The Road Not Taken
by Robert Frost
Two roads diverged in a yellow wood,
And sorry I could not travel both
And be one traveler, long I stood
And looked down one as far as I could
To where it bent in the undergrowth;
Then took the other, as just as fair,
And having perhaps the better claim,
Because it was grassy and wanted wear;
Though as for that the passing there
Had worn them really about the same,
And both that morning equally lay
In leaves no step had trodden black.
Oh, I kept the first for another day!
Yet knowing how way leads on to way,
I doubted if I should ever come back.
I shall be telling this with a sigh
Somewhere ages and ages hence:
Two roads diverged in a wood, and I—
I took the one less traveled by,
And that has made all the difference.
‘The Road not Taken’ has always been a very popular poem and despite 21st Century developments such as Google Maps and iPhones and Sat Navs it still bears a relevance for the modern reader. Then again not all journeys are easily mapped and some take place off-road! This lyric poem, a first-person narrative tale, describes a key moment in the poet’s life. In the poem, the speaker, whom we can assume is Robert Frost himself, is faced with a choice that appears quite suddenly as he walks along a forest track. Imagine walking through beautiful woodland in upstate New York or Vermont as the Fall takes hold and imagine at this moment, the route on which you travel diverges into two separate paths. This mirrors the poet’s dilemma in the poem and he faces a difficult decision that has to be made for the moment, yet may have repercussions that last a lifetime. This is what makes the decision so difficult.
If you consider, briefly, some decisions you make in your own life, you know that you might make hundreds of choices in any one day, most without even noticing! Deciding where to go for lunch is usually not too difficult; however, a much more difficult decision is the career to follow after your Leaving Cert or A Levels. Your choice may affect your life for many years and so you tend to take time and effort in arriving at that decision.
So, Frost comes to a fork in the road. If taken on a literal level, the choice is simply the path along which to continue. However, if these paths are seen in a symbolic or allegoric way, then the choice is more challenging. Great poetry and literature have always given us many examples where life is seen in terms of a journey on which we will meet many twists and turns. So, therefore, the moment described so beautifully in the poem could be such a moment in anyone’s life.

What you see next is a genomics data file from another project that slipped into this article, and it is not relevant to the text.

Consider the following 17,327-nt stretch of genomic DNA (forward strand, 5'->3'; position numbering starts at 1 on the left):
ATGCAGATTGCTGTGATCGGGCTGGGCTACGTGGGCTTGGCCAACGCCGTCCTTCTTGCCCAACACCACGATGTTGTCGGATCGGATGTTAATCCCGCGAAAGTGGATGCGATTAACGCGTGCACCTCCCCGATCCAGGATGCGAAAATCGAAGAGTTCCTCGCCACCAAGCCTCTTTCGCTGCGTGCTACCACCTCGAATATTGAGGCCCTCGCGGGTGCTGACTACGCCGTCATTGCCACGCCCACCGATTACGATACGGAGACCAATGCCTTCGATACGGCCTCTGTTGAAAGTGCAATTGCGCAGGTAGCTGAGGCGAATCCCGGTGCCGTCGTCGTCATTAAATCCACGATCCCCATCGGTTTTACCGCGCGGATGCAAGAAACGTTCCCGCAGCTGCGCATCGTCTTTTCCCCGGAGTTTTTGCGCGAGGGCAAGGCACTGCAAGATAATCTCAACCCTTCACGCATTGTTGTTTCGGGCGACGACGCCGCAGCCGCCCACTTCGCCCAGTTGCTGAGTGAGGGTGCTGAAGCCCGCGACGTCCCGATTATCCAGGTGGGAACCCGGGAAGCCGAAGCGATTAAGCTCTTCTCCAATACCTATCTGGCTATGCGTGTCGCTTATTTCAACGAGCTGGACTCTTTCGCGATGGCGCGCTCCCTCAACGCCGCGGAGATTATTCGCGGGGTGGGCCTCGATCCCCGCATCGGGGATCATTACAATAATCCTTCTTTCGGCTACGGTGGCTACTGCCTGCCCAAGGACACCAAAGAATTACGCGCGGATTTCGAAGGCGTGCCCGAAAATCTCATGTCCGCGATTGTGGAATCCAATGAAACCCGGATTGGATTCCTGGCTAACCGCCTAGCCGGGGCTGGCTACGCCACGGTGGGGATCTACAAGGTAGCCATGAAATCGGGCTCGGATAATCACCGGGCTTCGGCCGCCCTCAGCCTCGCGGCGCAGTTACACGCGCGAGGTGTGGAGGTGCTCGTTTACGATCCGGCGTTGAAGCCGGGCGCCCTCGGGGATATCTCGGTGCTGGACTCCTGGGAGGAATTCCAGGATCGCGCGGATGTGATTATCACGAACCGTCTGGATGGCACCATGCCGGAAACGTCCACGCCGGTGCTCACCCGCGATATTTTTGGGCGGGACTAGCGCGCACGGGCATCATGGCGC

The poet considers his options carefully. He looks down both paths, ‘as far as I could’ in an attempt to see what they might offer. But his view is limited by the bend as the track veers into the undergrowth. It is, in other words, impossible to foresee what future may lie ahead – and Frost did not seem to have the luxury of a Change-of-Mind slip! At first, each alternative is equally appealing or ‘just as fair’. Similarly, both roads diverge into ‘a yellow wood’ – Vermont in all its Autumnal glory! The first path, however, is a more popular route, while the other less-traveled path is overgrown and ‘wanted wear’. The choice is clear but not at all simple: the common, easy path or the unusual, more challenging path? The first road might prove more reliable, even reassuring, for others have gone that way. The more difficult road, however, may produce a less predictable outcome yet perhaps a more fulfilling and individual one.
The poet is aware that the minor difference between the paths at this time will become major differences as the paths diverge further into the woods and into the future. Each path is attractive and alluring in its own way, but he cannot travel both. You can’t have your cake and eat it! This he regrets. Nonetheless, he decides.
Even as he travels his chosen path he still wonders about the path he has rejected and hopes to keep ‘the first for another day’. Yet, he knows in his heart that ‘way leads on to way, / I doubted if I should ever come back’. The poem, in this way, suggests that we can only hope to explore a very limited number of life’s possibilities. Finally, the poet ‘sighs’, happy with his choice, yet wondering what if…..? What experiences might have occurred along the other path? Certainly, his choice has ‘made all the difference’. That is gratifying; the decision has had a positive effect on his life and he is thankful for that and overall seems pleased with the road he has chosen.
This poem reminds us that important decisions in life are not exact predictions. We base our choice on reflection of what might be encountered along the way. Like Frost, we all hope that our major decisions will make ‘all the difference’ in our lives. We need to believe they will.
Frost believed that each poem was a ‘little voyage of discovery’; a path to something else, rather than an end in itself. Perhaps, the road not taken is just such a voyage?